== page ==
Devine City Council approves Appraisal District’s estimated property values, proposed budget in split vote

Recently elected District 5 Councilman Cory Thompson cast the sole dissenting votes when the Devine City Council approved the Medina County Appraisal District’s estimated taxable value of properties and proposed 2018 budget at the meeting held last Tuesday, June 20.
Estimated property tax values
Chief Appraiser Johnette Dixon said the 2017 net taxable value was $183,676, 627, a year-to-year increase of over $1 million.
The net taxable value in 2016 was $182,578,612.
“We didn’t do any big changes in the City of Devine or Devine ISD,” Dixon said, noting that a re-appraisal of this area of the county was done in 2016, and that the increase in value this year stemmed from the addition of O’Reilly Auto Parts, Murphy Gas, and new homes.
Thompson took issue with what he described as disparity in property values throughout Devine.
“We have houses here that are all next door to each other, that were all built the same year, and all in the same condition,” Thompson said, noting that the homes are priced at $86.00, $92.00, and $101.00 per square foot.
Thompson cited other examples he said were brought to him by homeowners in District 5, including a golf course-facing home on Malone Dr. built in 1968 that is priced at $117.00 per square foot. The house directly behind it, built in 1993, is priced at $89.00 per square foot.
Because the house on Malone Dr. has a swimming pool, Thompson also pointed out a home on Sollock Dr. that was constructed in 1996 and has a pool, but is only valued at $92.00 per square foot.
Mayor Bill Herring suggested that Thompson meet with Dixon at a later date to voice specific concerns.
“I don’t have a problem with that at all,” Dixon said.
The deadline to file protests was June 26. The Appraisal Review Board is set to hear scheduled protests beginning July 10.
No other Council members raised objections, and a David Espinosa-Steve Lopez motion to approve the estimated taxable value of properties passed 4-1, with Thompson dissenting.
2018 proposed Appraisal District budget
Also up for approval was the Appraisal District’s proposed 2018 budget of $1,204,290, an increase of $116,515 over last year’s proposed budget of $1,087,775.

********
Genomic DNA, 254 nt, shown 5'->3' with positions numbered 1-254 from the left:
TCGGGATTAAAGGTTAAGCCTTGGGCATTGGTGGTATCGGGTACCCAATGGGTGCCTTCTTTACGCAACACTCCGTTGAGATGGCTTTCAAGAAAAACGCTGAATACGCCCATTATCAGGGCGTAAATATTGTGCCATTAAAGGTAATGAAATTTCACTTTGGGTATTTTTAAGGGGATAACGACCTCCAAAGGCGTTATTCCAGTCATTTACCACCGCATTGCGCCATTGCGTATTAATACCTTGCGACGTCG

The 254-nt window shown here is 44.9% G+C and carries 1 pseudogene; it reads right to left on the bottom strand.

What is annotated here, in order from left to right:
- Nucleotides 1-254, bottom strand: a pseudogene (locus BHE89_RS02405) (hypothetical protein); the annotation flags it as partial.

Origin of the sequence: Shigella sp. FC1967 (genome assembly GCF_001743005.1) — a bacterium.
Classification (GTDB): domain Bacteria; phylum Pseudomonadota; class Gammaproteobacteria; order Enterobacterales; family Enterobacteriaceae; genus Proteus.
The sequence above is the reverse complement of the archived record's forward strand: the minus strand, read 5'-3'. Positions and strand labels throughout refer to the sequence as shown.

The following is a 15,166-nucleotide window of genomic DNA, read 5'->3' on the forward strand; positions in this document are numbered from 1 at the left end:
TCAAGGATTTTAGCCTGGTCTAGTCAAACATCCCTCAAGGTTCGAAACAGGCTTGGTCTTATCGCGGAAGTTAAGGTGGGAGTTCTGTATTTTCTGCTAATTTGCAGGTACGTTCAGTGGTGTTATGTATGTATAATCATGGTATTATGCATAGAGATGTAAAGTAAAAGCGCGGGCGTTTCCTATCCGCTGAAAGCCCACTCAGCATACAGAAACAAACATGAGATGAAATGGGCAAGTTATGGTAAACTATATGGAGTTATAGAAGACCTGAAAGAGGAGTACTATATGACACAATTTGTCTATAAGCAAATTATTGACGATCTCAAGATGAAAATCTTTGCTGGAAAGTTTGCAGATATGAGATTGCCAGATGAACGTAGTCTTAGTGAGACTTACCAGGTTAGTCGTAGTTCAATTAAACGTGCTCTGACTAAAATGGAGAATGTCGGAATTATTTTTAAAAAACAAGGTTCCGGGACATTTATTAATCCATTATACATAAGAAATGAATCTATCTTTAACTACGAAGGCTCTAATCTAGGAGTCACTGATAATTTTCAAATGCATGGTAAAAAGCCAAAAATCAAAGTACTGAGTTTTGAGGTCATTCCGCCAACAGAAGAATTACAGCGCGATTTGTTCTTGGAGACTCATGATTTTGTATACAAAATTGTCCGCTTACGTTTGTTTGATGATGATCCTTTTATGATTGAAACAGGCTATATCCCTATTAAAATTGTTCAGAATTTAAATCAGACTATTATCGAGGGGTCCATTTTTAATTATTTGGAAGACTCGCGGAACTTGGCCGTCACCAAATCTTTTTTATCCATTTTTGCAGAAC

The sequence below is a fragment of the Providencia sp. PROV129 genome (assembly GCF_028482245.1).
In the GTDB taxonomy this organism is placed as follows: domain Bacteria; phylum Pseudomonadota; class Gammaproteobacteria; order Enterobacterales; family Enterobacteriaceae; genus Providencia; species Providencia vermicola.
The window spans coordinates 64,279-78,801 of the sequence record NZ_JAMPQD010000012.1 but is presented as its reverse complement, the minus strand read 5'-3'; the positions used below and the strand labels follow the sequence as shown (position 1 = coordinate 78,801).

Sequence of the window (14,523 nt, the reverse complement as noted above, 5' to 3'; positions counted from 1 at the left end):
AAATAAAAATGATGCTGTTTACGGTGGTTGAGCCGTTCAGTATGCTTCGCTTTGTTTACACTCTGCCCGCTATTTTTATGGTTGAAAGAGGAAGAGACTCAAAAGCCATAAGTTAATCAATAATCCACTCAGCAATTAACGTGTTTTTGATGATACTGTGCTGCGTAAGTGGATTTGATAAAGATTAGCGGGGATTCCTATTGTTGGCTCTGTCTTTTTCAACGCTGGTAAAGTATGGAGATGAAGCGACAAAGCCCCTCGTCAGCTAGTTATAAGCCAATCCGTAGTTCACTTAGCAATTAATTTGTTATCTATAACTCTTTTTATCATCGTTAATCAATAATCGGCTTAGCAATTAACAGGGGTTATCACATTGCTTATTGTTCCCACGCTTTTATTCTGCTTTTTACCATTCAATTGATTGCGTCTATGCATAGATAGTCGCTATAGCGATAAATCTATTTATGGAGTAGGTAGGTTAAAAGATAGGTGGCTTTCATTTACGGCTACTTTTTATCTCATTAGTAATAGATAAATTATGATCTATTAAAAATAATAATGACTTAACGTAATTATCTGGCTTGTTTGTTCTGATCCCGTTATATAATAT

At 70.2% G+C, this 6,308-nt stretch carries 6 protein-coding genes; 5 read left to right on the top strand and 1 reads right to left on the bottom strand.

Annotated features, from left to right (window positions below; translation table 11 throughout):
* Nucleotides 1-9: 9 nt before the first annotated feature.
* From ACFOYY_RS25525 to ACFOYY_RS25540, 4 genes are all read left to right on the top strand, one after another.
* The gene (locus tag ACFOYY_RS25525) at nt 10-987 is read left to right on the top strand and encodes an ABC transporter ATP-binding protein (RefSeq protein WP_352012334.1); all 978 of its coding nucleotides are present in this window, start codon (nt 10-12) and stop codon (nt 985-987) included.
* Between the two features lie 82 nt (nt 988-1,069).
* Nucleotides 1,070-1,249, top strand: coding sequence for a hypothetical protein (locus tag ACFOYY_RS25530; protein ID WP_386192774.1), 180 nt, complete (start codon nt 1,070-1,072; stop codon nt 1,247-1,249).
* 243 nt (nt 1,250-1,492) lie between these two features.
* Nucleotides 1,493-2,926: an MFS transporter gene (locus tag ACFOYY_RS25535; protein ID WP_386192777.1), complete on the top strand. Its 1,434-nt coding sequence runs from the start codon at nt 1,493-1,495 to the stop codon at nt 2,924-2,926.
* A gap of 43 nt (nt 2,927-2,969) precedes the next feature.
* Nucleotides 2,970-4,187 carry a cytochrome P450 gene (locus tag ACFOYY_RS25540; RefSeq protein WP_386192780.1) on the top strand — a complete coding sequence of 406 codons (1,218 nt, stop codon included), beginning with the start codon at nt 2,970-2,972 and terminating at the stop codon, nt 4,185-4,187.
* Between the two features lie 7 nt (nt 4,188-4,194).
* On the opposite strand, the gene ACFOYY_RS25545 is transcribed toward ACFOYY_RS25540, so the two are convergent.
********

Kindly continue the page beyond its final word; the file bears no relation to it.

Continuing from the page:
One of the reasons behind the increase was the purchase of a new software system that Dixon said would make the appraisers’ jobs easier.
“It’s better technology,” Dixon said. “Out of the 254 [appraisal] districts, there’s probably 200 that use the same program.”
The District also allotted $52,000 for an aerial flight by a company named Pictometry, who will provide three-dimensional photographs that Dixon said would allow appraisers to measure the height of structures without having to access private properties, which is increasingly problematic in rural areas of the county.
“It gives us more advantage of getting everything put on the tax roll that needs to be put on the tax roll, and with a lot less omissions,” Dixon said.
With the Appraisal District’s increase comes an increase in the City’s contribution. Devine’s pro rata share of the District’s 2018 budget is $18,720.45, an increase of $3,056.49 from the $15,663.96 for the 2017 budget.
A David Valdez-Espinosa motion to approve the 2018 proposed Appraisal District budget passed 4-1 with no further discussion, Thompson dissenting.
Council appointments
Every two years, Council confirms the appointments of a number of positions, including city attorney, judge, alternate judge, prosecutor, Library Board, Planning & Zoning Commission, Airport Advisory Board, Emergency Management Coordinator, and various consultants and advisors.
The only changes in the list of nominees were on the Library Board, which has three vacancies after Blaine Martin, Sara Hicks, and Maria Silva chose to step down.
“What is the procedure behind that?” Thompson asked. “Is there a notice in the paper, or is it just when somebody feels like it?”
Interim City Administrator Dora Rodriguez explained that every two years, City staff calls those currently serving to ask if they want to continue in their roles. The names of those who do are submitted to Council, who then votes on the positions.
Thompson said he wasn’t elected with 80 percent of the vote in a three-way race to rubber stamp the status quo.
“Well, they’re not really standing in line fighting for this,” Herring pointed out.
A Kathy Wilkins-Lopez motion to approve the list of Council appoints as presented passed 4-1, Thompson dissenting.
The appointments are City Attorney – Tom Cate; Judge – Mark Haby; Alternate Judge – Joseph Appelt; Prosecutor – Bobby Jack Rushing; Library Board – Cindy Wadsworth, Kelli Maxwell, Hap Squires, Grace (Desi) McElwee, and Jose Guardiola; Planning & Zoning Commission – Doug Wilkins, Onis Wiemers, Ed Dougherty, Darrell Murdock, Jim Lawler, Mike Herring, and Rick Maxwell; Airport Advisory Board – Vickie Pumphrey, Curly Brehm, Bill Bain, Tony Crosby, Glen Dale Estep, Hap Squires, and Greg Coyne; Emergency Management Coordinator – Rob Flores; and consultants and advisors – Langford Community Management Services (grant writers), Garcia & Wright (engineers), and SAMCO Capital Markets, Inc. (financial advisory).
Other action
Lopez was unanimously re-appointed as Mayor Pro-Tem; the Planning & Zoning Commission’s recommendation that Gordon Belcher be granted a setback waiver for a 16 by 40-foot accessory building passed unanimously; and the minutes of the May 16 Regular meeting and May 23 Special meeting were unanimously approved, with the caveat that the minutes of the Special meeting be amended to reflect that Espinosa “reluctantly” provided a second to Thompson’s motion to join economic development group Go Medina County.
By Marly Davis
Staff Writer